China, as many have noted, is a very large piece of contiguous land, which accounts for just under 7 percent of the world’s total land area. It is slightly larger than Brazil and slightly smaller than the United States. Yet, as a new paper, published in Nature, notes, China is home to many more species of vascular plant than the U.S.—30,000 in all, compared to the 17,000 or so in the United States.
When and how did all these many plants evolve in China? Since the 1990s, the team behind the new paper, led by researchers at the Chinese Academy of Scientists, have been collecting specimens and DNA samples from across the country, pulled together into a DNA bank. In the new study, they used that data to reconstruct the evolutionary history of vascular plants and found the story for eastern and western China looked very different.
Overall, the researchers found, 66 percent of China’s plant genera—the taxonomic category just above species—originated around 23 million years ago. But those older plant lineages clustered in the east, where the ancient origins of the plants has created a “floristic museum,” the researchers write, where species diversity dating back millions of years has been preserved. In North America and Europe, glaciers swept down from further north during the ice age that started 2.58 million years ago, killing off ancient plants in those areas. But in China, plants escaped that fate and continued to thrive, while new genera and species evolved in the same regions.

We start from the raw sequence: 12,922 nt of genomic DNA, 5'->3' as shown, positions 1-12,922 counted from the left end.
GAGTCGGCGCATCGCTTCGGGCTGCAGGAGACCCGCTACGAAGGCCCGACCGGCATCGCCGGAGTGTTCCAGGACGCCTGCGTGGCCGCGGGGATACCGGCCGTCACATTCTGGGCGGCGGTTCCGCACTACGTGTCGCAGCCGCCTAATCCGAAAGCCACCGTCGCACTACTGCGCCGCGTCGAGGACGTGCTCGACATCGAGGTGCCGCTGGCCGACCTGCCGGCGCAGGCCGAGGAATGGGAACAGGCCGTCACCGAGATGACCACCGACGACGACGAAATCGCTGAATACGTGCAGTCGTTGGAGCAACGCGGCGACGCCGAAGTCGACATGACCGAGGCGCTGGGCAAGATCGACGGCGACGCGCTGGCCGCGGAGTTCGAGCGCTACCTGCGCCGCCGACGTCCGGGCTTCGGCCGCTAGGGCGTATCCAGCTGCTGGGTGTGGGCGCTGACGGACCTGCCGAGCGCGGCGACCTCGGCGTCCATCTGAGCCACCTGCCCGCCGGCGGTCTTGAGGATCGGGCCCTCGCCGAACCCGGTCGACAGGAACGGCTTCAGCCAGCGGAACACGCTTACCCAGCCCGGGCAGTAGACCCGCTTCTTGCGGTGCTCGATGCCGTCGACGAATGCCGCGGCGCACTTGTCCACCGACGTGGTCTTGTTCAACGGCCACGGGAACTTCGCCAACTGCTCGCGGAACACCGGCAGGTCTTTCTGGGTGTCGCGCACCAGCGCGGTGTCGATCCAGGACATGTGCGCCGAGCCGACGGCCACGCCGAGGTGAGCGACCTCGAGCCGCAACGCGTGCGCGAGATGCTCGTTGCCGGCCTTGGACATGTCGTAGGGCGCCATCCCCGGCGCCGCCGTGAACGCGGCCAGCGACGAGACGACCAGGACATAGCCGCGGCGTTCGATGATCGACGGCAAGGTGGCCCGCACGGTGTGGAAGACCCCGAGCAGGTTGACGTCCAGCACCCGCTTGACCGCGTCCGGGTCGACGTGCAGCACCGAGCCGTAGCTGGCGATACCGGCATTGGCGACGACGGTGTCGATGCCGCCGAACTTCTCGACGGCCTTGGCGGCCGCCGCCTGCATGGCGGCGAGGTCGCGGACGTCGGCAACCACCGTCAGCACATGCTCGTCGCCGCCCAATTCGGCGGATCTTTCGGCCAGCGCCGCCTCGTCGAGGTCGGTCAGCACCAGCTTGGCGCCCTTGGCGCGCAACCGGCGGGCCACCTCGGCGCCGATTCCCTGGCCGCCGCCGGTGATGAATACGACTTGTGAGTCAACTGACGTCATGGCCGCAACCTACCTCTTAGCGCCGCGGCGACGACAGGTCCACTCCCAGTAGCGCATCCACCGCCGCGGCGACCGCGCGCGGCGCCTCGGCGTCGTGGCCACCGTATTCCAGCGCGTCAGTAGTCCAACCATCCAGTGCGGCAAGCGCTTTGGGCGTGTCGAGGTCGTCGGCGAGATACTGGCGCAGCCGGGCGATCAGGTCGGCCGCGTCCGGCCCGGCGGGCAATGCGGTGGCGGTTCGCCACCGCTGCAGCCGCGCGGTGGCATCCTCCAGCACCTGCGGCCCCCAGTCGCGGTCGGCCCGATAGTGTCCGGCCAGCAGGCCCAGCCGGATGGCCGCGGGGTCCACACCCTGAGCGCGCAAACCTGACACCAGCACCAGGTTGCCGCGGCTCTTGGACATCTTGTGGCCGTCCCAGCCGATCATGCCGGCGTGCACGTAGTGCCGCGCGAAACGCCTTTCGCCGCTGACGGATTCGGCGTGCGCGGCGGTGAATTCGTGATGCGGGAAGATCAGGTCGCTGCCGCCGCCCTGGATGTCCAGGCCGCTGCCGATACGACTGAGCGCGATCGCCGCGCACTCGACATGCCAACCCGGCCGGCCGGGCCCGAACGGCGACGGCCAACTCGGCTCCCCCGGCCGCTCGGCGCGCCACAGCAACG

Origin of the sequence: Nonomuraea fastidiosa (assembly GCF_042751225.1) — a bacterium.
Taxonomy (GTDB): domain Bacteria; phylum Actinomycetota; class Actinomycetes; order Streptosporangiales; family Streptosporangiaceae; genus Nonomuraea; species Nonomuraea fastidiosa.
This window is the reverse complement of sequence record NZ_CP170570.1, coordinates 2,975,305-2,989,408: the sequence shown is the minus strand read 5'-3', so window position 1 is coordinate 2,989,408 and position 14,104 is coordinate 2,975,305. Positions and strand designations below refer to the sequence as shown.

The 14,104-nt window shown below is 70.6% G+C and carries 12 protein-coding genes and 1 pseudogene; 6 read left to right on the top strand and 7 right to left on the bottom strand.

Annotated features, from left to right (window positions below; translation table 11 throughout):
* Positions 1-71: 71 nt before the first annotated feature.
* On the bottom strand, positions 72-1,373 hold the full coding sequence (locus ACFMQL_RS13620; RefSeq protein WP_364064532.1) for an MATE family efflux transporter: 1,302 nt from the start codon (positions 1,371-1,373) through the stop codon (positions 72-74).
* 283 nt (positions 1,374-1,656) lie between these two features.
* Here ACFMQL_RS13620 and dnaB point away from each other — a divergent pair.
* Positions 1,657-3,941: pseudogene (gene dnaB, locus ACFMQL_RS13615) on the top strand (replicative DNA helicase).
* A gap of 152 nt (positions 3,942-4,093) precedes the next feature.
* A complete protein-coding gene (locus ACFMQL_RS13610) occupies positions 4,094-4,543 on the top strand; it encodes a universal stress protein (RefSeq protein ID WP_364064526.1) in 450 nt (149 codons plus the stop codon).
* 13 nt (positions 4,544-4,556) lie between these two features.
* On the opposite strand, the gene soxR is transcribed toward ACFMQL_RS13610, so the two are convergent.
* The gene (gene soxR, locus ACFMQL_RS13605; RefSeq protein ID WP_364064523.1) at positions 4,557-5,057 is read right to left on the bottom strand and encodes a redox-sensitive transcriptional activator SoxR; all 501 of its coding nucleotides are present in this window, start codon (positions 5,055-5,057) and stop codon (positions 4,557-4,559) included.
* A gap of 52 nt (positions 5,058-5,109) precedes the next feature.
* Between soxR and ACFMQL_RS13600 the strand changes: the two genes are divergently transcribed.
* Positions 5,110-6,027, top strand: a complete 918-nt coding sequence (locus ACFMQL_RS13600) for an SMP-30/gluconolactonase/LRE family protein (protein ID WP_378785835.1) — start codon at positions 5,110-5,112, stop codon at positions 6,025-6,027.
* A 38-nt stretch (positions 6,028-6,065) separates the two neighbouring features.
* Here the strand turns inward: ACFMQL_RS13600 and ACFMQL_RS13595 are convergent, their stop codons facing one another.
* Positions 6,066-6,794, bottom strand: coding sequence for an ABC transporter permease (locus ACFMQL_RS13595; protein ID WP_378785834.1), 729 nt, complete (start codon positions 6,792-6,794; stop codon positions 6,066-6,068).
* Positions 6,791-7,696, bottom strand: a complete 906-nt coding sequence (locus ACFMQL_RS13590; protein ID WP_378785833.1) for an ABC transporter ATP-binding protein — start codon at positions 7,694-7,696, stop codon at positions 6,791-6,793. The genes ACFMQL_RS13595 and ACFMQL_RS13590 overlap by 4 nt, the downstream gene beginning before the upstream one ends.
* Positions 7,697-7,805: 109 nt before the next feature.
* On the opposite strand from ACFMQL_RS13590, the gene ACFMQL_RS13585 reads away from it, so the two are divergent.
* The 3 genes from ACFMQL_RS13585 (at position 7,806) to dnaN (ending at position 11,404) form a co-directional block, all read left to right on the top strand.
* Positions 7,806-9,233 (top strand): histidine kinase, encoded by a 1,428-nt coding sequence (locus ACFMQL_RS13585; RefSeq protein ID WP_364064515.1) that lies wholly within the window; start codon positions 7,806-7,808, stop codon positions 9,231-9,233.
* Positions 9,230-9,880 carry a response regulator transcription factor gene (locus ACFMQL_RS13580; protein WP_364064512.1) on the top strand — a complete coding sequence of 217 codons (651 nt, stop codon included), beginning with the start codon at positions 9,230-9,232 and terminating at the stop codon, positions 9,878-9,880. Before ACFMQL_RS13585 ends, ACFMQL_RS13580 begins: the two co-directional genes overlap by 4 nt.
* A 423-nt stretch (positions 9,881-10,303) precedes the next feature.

In western China, though, the deep history of plants is different. The genera of plants here, the researchers found, started diverging closer to 19 million years ago. The geologic conditions here, where continental plates crushed together, created new climates and habitats, leading to a sprouting of new types of life and a younger diversity of plants.
Compared even to U.S., with its mountains, deserts, and plains, China has a varied topology that creates new pressures and sparks to evolution, which contributes to the massive diversity of plant species. Even so, there are a few provinces in the east, including Yunnan and the rapidly developing Guangdong, that the researchers identified as the areas of greatest genetic diversity for flowering plants. In these same places, though, plant life is under the greatest threat from development pressures, and the natural parks and reserves are fragmented.
By showing the incredible scope and depth of the history of plant life, the researchers hope to help conservation efforts preserve the natural collections of flowers growing here. After all, a museum is only as good as its holdings.